For most people, “great aunt” probably means a distant relative, maybe someone only seen in a family tree. In my family, and especially with my great aunt, the title meant “matriarch”. After my bobe died, Naomi took in the whole family, making her home the home for our annual sedar and becoming my surrogate bobe, for what I’m now realizing has been the majority of my life.

Naomi was our larger-than-life leader, the center of the festivities and traditions that have defined my understanding of Judaism and family. I’m going to miss her animated stories, her infectious laughter, and her vibrant energy, which somehow, even in her 90s, seemed like it would never end. I feel very proud and lucky to have had Tante Naomi in my life and I’m going to miss her a lot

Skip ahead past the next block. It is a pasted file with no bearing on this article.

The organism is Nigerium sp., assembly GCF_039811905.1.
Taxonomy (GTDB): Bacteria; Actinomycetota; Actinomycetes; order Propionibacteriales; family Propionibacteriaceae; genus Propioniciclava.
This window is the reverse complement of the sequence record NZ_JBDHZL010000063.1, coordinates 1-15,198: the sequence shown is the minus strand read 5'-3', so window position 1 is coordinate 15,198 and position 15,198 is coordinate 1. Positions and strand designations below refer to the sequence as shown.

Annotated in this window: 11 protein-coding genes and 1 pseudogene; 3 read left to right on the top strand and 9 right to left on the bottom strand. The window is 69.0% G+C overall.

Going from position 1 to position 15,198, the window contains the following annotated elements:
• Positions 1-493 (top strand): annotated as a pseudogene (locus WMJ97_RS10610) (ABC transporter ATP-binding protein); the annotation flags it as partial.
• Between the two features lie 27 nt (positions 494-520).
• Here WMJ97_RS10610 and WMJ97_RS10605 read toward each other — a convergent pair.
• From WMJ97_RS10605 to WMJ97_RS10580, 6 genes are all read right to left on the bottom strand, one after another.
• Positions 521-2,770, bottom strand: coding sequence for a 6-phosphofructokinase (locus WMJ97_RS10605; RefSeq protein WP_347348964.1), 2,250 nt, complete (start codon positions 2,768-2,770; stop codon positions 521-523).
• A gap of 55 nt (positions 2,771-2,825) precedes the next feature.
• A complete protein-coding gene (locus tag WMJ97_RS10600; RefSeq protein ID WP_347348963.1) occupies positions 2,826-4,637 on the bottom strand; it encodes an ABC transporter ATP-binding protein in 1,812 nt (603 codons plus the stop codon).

Epitaph by Merrit Malloy

Shared by Ron Weston on April 9, 2021

This beautiful poem reflects so much of what Josepha and I have always felt about Naomi, and what she might want to say if she were still with us.

 When I die,
Give what’s left of me away
To children
And old me [to those] that wait to die.
 
And if you need to cry,
Cry for your brother
Walking the street beside you.
And when you need me,
Put your arms around anyone
And give them what you need to give to me.
 
I want to leave you something,
Something better than words or sounds.
 
Look for me in the people I’ve known or loved,
And if you cannot give me away,
At least let me live on in your eyes
And not your mind.
 
You can love me most
By letting hands touch hands,
By letting bodies touch bodies,